While this book is now closing in on being 20 years old, it remains current in its consideration of questions of gender identity. Ultimately it is a story about humanity. This person with this rare and unusual condition, a monster to some, a freak to others, has the same highs and lows, the same worries and desires as the rest of us. Middlesex is thoughtful, engaging and interesting. Reading it makes you feel rewarded.
California, Edan Lepucki
A story that begins near the end. Earthquakes have destroyed California. Colorado and Utah were consumed by wildfires. Snowstorms took out the Midwest and the East Coast. As one of Lepucki’s characters notes, even IKEA “took their meatballs and headed back to Sweden.” And if climate change hasn’t made things bad enough, income inequality is off the charts. The well off live in isolated and guarded “communities,” enjoying some semblance of their previous lives luxuries. Everyone else is in the woods.
As in almost every other dystopian novel I’ve read, a charismatic leader emerges who turns out to be at best deceptive if not outright evil. That’s not all. There’s a group of bomb making terrorists with big plans and a commune making a go of it in the wild. Pirates make life even riskier.
Having said all that you might be surprised when I say this is a story about marriage. Cal and Frida leave a ruined LA and head into the unknown to build a new life together. This is a couple that loves each other and depends on each other. Yet we learn their secrets, how they misread each other’s intent, their mistrust and their conflicts between spouse and family. It’s a lot tougher than just being home together because of a pandemic, as there seems no end in sight for the maladies afflicting this post-apocalyptic world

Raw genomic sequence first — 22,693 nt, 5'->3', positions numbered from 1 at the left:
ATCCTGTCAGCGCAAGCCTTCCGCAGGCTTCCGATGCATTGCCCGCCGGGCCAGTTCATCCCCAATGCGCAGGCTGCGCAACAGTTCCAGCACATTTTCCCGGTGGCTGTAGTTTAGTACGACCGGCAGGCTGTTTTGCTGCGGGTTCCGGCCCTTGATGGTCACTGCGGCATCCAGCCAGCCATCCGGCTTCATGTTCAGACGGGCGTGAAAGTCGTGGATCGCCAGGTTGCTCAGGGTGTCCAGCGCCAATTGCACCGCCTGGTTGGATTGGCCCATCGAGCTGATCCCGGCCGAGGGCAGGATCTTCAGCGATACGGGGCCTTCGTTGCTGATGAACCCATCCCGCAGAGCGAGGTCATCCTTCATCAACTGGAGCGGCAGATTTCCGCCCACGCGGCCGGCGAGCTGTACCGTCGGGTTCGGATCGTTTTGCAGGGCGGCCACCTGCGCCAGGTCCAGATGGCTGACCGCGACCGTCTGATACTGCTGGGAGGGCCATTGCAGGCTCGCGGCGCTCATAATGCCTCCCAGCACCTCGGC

This is a great story well told. Full of interesting characters, there seems to be a surprise at every turn, most of which I’ve tried to avoiding mentioning here.
The Yellow House, Sarah M. Broom
Ivory Mae Soule (or Webb or Broom) bought the yellow house before it was yellow. It was in a section of New Orleans that they left off the tourist maps. She paid $3,200 for it in 1961. It was rendered uninhabitable 44 years later by Hurricane Katrina.
In between, Ivory Mae saw her second husband die, as did the first. She raised 12 kids, the twelfth of which was the author Sarah Broom. Sarah has a sister who tried not to make friends because she was afraid they would want to visit the house she was ashamed of. She had a drug-addicted brother who broke into the house and stole everything from his mother’s wedding ring to the microwave. Her older brothers went to a school where the teachers would call students niggers. And two of them were in the backyard grilling while much of the rest of the city was evacuating in the face of the impending storm. Yet it was a home lacking neither love nor warmth.